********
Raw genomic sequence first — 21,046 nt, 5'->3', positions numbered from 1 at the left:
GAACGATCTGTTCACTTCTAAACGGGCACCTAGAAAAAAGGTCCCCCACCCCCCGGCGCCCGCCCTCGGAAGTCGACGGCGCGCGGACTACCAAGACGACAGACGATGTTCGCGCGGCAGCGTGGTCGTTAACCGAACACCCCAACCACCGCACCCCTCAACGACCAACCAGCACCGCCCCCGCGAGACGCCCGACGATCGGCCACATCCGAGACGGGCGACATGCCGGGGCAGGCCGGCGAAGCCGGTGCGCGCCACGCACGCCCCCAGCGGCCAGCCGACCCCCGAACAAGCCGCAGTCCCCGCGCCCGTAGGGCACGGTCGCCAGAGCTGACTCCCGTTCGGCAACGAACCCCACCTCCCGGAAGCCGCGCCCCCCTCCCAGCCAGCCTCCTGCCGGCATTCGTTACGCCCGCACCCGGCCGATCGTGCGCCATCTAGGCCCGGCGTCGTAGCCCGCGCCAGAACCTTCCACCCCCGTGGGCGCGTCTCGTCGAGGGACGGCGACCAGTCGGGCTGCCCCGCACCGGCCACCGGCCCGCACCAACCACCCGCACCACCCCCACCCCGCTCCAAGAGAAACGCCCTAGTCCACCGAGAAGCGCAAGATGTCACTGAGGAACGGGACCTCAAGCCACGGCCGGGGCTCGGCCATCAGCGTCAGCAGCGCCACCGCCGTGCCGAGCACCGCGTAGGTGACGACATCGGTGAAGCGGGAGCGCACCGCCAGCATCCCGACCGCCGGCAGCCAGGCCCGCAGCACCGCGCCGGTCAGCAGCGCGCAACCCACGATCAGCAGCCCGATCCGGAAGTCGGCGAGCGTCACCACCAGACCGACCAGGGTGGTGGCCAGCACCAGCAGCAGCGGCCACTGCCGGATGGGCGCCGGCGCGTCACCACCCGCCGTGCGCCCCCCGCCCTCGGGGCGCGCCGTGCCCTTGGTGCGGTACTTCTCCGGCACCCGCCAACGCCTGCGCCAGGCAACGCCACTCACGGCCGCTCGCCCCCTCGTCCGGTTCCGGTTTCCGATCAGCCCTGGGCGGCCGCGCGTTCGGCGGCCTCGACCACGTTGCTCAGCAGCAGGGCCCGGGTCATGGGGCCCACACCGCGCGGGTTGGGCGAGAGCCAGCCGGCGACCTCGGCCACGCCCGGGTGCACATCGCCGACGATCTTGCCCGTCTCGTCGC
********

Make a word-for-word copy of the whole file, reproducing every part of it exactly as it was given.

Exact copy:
Raw genomic sequence first — 21,046 nt, 5'->3', positions numbered from 1 at the left:
GAACGATCTGTTCACTTCTAAACGGGCACCTAGAAAAAAGGTCCCCCACCCCCCGGCGCCCGCCCTCGGAAGTCGACGGCGCGCGGACTACCAAGACGACAGACGATGTTCGCGCGGCAGCGTGGTCGTTAACCGAACACCCCAACCACCGCACCCCTCAACGACCAACCAGCACCGCCCCCGCGAGACGCCCGACGATCGGCCACATCCGAGACGGGCGACATGCCGGGGCAGGCCGGCGAAGCCGGTGCGCGCCACGCACGCCCCCAGCGGCCAGCCGACCCCCGAACAAGCCGCAGTCCCCGCGCCCGTAGGGCACGGTCGCCAGAGCTGACTCCCGTTCGGCAACGAACCCCACCTCCCGGAAGCCGCGCCCCCCTCCCAGCCAGCCTCCTGCCGGCATTCGTTACGCCCGCACCCGGCCGATCGTGCGCCATCTAGGCCCGGCGTCGTAGCCCGCGCCAGAACCTTCCACCCCCGTGGGCGCGTCTCGTCGAGGGACGGCGACCAGTCGGGCTGCCCCGCACCGGCCACCGGCCCGCACCAACCACCCGCACCACCCCCACCCCGCTCCAAGAGAAACGCCCTAGTCCACCGAGAAGCGCAAGATGTCACTGAGGAACGGGACCTCAAGCCACGGCCGGGGCTCGGCCATCAGCGTCAGCAGCGCCACCGCCGTGCCGAGCACCGCGTAGGTGACGACATCGGTGAAGCGGGAGCGCACCGCCAGCATCCCGACCGCCGGCAGCCAGGCCCGCAGCACCGCGCCGGTCAGCAGCGCGCAACCCACGATCAGCAGCCCGATCCGGAAGTCGGCGAGCGTCACCACCAGACCGACCAGGGTGGTGGCCAGCACCAGCAGCAGCGGCCACTGCCGGATGGGCGCCGGCGCGTCACCACCCGCCGTGCGCCCCCCGCCCTCGGGGCGCGCCGTGCCCTTGGTGCGGTACTTCTCCGGCACCCGCCAACGCCTGCGCCAGGCAACGCCACTCACGGCCGCTCGCCCCCTCGTCCGGTTCCGGTTTCCGATCAGCCCTGGGCGGCCGCGCGTTCGGCGGCCTCGACCACGTTGCTCAGCAGCAGGGCCCGGGTCATGGGGCCCACACCGCGCGGGTTGGGCGAGAGCCAGCCGGCGACCTCGGCCACGCCCGGGTGCACATCGCCGACGATCTTGCCCGTCTCGTCGC